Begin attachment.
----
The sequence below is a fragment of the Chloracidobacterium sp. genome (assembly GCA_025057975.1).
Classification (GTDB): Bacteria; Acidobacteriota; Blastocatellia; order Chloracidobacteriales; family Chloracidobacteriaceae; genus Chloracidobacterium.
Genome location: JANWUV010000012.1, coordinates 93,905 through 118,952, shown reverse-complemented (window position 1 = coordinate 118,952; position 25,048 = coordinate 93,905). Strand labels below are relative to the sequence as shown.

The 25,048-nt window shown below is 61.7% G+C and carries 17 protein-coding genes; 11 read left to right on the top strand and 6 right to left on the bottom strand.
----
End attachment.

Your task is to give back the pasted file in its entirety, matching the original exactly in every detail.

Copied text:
The sequence below is a fragment of the Chloracidobacterium sp. genome (assembly GCA_025057975.1).
Classification (GTDB): Bacteria; Acidobacteriota; Blastocatellia; order Chloracidobacteriales; family Chloracidobacteriaceae; genus Chloracidobacterium.
Genome location: JANWUV010000012.1, coordinates 93,905 through 118,952, shown reverse-complemented (window position 1 = coordinate 118,952; position 25,048 = coordinate 93,905). Strand labels below are relative to the sequence as shown.

The 25,048-nt window shown below is 61.7% G+C and carries 17 protein-coding genes; 11 read left to right on the top strand and 6 right to left on the bottom strand.